Phyllis Kopit, LCSW
How does therapy work?


New clients often have many questions about what to expect from therapy.  They wonder how talking about problems can relieve them.  Talk therapy can help you develop new ways of thinking about and looking at problems. Cognitive behavioral therapy helps you to think about the way you assess what is happening around you and how your assessment of the situation influences your feelings and your behavior.  Self-awareness is key; without knowing what we are thinking and beginning to question the validity of our perceptions, it is difficult to make changes.  Once you start to think about those perceptions, you can begin to understand that there might be other ways of thinking and start working on change.  As you change the way you think about a particular situation, your feelings about it will change and your behavior will too.  This takes time; changing old habits and old ways of being can take a while, as does changing any other habit.  I encourage clients to be patient with themselves and to honor the progress they make as they go through this process.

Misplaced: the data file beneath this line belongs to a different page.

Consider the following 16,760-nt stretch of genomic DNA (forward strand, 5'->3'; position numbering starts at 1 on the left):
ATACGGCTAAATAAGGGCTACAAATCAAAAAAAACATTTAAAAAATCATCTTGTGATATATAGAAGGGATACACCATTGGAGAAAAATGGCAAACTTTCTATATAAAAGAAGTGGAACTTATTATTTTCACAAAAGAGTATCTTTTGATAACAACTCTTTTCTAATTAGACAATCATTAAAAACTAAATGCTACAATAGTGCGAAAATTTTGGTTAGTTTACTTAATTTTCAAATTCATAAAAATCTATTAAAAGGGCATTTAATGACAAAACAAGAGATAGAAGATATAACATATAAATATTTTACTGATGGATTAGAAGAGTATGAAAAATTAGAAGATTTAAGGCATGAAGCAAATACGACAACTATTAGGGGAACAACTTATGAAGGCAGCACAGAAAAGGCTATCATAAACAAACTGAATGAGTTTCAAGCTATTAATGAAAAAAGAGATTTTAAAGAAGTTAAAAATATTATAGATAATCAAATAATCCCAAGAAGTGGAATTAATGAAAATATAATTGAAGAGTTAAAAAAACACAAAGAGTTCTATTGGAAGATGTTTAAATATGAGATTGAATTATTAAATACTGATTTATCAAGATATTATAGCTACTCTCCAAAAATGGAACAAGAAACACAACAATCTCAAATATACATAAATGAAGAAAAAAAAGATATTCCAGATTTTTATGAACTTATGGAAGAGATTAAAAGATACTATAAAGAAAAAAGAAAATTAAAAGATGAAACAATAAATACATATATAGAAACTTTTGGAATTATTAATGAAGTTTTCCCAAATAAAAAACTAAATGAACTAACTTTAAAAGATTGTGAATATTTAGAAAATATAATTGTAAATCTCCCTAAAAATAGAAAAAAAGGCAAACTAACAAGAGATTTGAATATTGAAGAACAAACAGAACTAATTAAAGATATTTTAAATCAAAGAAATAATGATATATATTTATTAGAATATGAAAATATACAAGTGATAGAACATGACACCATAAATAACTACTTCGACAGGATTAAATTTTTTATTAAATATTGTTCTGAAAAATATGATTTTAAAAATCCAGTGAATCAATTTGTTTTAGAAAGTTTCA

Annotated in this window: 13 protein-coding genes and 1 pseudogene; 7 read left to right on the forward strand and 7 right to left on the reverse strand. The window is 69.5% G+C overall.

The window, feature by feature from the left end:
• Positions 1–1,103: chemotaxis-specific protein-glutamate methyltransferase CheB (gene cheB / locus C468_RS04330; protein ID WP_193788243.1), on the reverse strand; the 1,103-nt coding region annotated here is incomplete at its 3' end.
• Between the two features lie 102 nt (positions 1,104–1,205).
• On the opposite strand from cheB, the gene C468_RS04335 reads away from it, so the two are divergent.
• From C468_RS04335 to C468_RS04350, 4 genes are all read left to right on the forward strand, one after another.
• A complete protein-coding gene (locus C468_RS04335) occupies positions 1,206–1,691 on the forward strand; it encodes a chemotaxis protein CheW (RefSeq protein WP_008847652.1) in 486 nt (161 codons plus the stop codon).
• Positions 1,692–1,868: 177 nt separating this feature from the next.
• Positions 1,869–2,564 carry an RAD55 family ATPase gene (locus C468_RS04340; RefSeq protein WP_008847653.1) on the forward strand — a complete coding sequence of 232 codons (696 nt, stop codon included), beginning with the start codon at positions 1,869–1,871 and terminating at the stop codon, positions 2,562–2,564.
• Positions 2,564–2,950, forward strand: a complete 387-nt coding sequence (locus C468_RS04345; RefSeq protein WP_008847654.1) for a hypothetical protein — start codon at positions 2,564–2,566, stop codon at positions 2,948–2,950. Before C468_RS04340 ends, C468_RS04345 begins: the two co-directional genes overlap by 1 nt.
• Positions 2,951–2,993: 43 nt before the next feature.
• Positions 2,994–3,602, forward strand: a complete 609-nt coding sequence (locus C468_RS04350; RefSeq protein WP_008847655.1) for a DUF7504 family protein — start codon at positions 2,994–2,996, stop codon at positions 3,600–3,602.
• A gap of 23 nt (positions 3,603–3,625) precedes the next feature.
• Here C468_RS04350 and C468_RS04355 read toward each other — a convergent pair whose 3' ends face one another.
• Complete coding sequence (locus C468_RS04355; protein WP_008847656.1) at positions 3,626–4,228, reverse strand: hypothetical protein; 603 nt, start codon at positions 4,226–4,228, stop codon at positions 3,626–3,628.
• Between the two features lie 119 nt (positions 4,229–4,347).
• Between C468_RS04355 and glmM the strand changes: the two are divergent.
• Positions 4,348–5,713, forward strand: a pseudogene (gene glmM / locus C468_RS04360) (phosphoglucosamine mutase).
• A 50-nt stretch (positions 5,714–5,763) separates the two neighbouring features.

Using a systems
approach, we might look at what you learned in your family about relationships or what you learned about how to communicate your feelings.  Looking at the past can help you to better understand how you relate to others in the present.

You might want to be seen for individual therapy
, where you and your therapist would work on individual problems. Or, perhaps, you and your partner/spouse are having relationship difficulties and couples therapy would be the focus of your treatment. Together, you would learn to deal with problems and might also work on developing or rebuilding
the closeness and intimacy you seek with your partner.  Even with couples therapy, your therapist would probably want to see both you and your spouse individually at various points in the theapy, in order to get a better understanding of the relationship and your individual perspectives about it.  Another modality is family therapy, where other family members join some or all of the sessions in order to resolve family difficulties.  Treatment might include only individual therapy or a combination of individual, couple and family therapy, depending on the problems that are presented.  

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